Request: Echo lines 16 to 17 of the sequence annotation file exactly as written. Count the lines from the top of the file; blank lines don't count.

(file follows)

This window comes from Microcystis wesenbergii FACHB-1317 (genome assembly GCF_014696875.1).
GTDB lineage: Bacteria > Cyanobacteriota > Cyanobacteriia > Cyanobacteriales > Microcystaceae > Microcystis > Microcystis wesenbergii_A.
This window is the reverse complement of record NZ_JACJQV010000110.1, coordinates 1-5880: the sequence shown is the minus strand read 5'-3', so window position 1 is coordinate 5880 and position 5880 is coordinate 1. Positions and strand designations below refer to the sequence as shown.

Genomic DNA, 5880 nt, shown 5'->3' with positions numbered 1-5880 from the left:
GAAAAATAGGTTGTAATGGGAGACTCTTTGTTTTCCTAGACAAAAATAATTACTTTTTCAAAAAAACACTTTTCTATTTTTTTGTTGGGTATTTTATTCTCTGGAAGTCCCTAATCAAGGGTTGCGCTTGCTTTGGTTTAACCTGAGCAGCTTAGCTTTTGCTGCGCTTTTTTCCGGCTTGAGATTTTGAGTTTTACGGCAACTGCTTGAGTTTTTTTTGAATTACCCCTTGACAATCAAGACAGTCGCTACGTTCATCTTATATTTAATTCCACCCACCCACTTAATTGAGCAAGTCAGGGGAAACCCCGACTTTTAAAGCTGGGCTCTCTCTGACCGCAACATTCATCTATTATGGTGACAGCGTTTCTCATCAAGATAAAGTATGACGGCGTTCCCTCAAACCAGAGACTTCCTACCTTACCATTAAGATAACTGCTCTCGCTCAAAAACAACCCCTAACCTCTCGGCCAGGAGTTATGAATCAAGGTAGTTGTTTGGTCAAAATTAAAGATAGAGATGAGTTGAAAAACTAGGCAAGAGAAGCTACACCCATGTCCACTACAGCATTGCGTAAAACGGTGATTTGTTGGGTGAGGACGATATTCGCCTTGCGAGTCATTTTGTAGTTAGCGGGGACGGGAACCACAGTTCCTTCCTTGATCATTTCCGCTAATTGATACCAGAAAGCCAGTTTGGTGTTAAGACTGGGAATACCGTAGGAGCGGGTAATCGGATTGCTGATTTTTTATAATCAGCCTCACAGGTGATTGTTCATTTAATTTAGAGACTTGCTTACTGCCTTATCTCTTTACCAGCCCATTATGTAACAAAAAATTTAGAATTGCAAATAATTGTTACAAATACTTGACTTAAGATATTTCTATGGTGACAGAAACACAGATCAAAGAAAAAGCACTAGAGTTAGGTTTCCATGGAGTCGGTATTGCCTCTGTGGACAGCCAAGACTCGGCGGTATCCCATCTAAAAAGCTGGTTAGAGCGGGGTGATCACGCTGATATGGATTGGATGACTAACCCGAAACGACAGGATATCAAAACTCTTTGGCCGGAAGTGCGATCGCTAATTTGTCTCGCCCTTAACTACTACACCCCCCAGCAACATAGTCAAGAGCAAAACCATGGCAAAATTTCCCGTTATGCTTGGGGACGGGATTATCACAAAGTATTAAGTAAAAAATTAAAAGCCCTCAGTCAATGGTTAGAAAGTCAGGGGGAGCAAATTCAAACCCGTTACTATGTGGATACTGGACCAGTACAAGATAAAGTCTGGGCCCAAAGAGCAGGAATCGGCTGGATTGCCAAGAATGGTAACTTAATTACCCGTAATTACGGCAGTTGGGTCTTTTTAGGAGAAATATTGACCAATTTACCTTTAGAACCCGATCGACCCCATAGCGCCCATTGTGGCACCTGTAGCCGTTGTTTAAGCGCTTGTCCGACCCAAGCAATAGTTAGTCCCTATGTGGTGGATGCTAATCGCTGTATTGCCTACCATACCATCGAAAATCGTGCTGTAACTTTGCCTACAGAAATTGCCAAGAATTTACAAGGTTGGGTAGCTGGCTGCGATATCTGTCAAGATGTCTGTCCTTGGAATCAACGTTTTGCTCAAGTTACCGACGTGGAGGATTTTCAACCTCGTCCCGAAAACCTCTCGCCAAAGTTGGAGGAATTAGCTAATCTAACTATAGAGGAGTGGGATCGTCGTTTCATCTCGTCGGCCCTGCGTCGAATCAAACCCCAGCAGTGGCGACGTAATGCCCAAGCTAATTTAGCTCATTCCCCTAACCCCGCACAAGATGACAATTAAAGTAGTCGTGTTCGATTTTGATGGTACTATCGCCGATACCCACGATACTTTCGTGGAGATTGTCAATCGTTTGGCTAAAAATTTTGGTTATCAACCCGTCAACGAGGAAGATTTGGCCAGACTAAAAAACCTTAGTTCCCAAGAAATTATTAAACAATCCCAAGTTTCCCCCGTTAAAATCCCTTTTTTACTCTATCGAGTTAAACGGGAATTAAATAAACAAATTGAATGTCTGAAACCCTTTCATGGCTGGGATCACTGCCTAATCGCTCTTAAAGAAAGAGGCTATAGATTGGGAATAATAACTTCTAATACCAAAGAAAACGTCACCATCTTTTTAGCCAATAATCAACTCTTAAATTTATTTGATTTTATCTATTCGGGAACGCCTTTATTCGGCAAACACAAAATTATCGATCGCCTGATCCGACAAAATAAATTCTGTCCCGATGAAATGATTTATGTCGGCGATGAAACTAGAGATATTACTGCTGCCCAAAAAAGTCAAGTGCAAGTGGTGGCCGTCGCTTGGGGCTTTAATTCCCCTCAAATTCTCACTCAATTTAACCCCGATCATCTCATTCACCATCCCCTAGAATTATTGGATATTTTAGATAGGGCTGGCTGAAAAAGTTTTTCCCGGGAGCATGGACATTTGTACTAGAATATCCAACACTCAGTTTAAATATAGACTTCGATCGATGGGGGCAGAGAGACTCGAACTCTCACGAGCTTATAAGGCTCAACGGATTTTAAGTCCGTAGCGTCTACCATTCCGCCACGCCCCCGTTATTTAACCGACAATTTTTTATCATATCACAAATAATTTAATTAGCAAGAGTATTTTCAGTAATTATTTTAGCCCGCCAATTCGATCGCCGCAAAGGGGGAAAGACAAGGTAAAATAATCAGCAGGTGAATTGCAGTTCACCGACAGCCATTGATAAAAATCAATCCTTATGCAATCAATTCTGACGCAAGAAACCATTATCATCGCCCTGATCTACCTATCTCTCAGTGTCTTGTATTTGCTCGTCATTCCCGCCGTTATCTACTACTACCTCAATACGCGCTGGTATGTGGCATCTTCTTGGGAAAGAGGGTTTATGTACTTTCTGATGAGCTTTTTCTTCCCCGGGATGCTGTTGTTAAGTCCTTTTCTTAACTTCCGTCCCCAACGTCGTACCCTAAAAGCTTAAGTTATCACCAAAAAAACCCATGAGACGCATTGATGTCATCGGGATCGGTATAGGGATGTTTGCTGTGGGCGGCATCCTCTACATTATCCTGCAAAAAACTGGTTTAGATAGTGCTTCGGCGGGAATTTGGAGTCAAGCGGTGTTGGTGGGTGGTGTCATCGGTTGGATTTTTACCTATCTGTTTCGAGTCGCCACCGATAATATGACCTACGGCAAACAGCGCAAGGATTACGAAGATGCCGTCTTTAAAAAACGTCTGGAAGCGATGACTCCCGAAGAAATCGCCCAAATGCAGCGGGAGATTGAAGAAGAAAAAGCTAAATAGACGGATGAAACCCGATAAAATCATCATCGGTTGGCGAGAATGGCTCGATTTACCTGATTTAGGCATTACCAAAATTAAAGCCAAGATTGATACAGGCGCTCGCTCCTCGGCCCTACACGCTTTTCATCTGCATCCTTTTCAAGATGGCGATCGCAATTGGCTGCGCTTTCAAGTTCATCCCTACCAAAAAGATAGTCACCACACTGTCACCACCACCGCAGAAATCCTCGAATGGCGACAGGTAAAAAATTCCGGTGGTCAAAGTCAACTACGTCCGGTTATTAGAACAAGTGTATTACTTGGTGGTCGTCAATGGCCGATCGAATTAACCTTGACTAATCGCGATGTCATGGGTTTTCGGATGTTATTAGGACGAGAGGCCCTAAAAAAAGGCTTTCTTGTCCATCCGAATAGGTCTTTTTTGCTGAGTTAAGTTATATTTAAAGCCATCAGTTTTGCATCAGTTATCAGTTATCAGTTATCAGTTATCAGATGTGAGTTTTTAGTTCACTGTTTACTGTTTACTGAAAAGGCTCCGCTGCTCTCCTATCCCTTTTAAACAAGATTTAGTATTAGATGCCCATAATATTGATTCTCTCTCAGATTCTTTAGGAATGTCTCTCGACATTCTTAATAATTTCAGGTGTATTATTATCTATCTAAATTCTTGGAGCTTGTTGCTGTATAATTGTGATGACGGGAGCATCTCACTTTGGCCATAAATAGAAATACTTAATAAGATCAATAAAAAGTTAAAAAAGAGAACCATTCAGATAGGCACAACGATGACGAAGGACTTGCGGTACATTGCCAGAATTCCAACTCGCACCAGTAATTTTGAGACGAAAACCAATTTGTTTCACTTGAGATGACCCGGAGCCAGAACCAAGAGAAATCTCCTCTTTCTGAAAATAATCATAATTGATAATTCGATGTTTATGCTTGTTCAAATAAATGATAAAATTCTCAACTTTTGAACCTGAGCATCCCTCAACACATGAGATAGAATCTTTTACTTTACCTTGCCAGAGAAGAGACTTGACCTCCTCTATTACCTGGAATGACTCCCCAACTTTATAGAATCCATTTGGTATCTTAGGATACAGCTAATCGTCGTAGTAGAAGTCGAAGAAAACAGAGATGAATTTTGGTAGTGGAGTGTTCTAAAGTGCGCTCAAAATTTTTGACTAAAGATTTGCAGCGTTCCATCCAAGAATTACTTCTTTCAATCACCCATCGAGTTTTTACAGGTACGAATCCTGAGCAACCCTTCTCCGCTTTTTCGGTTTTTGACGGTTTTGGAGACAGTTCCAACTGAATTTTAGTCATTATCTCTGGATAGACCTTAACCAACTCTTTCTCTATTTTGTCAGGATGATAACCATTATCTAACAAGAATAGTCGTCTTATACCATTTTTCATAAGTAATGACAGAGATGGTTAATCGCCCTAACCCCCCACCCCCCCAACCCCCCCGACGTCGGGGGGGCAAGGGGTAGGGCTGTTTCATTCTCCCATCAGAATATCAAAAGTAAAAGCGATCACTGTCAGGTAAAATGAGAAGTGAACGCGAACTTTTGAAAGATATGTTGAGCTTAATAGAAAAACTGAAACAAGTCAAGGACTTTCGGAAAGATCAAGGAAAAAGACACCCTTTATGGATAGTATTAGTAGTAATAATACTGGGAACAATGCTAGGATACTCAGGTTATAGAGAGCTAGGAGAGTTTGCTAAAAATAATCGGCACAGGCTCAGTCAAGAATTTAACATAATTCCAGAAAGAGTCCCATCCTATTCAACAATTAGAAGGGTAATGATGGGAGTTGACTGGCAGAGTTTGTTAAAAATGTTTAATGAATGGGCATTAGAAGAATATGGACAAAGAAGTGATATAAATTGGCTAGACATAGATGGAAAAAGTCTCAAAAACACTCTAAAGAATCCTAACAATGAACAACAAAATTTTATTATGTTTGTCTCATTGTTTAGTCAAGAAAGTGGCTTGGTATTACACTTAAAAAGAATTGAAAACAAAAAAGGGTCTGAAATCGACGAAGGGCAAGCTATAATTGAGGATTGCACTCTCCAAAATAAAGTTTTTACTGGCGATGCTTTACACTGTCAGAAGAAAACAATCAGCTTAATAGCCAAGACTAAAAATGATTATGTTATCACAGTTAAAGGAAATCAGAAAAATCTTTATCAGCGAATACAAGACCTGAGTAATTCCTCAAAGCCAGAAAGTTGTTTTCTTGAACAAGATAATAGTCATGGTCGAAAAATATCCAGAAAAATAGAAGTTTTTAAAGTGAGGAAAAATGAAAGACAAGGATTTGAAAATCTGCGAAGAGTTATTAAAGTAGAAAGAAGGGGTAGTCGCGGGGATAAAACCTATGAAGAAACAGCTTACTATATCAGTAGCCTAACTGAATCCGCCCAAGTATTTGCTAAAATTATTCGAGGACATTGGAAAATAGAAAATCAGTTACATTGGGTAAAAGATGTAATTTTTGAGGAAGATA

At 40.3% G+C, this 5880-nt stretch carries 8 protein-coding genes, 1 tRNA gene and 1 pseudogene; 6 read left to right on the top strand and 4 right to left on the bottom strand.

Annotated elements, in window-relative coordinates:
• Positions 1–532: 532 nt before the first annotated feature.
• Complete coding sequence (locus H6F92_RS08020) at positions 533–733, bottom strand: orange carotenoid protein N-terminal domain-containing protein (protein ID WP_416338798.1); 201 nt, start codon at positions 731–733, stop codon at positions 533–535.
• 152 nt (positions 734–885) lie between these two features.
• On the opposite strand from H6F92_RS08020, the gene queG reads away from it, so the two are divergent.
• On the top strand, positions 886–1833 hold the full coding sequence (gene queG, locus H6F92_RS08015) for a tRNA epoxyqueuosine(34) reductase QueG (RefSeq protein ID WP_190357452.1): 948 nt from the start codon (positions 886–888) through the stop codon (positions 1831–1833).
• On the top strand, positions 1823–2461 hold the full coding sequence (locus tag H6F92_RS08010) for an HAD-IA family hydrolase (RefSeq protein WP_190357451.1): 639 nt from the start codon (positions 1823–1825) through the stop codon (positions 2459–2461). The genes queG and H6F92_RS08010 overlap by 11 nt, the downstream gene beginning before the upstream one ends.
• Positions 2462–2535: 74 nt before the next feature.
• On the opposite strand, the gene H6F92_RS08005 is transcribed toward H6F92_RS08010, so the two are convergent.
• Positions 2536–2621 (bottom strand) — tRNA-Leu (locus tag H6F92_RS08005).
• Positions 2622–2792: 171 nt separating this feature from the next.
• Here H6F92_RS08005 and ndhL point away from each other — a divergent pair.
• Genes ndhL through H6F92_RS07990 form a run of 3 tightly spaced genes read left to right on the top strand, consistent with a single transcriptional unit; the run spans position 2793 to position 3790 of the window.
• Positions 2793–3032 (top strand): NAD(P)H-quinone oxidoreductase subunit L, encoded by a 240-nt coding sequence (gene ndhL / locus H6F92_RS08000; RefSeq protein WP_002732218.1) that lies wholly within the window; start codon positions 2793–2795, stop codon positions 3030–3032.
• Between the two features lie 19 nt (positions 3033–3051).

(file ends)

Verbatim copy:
• Positions 2536–2621 (bottom strand) — tRNA-Leu (locus tag H6F92_RS08005).
• Positions 2622–2792: 171 nt separating this feature from the next.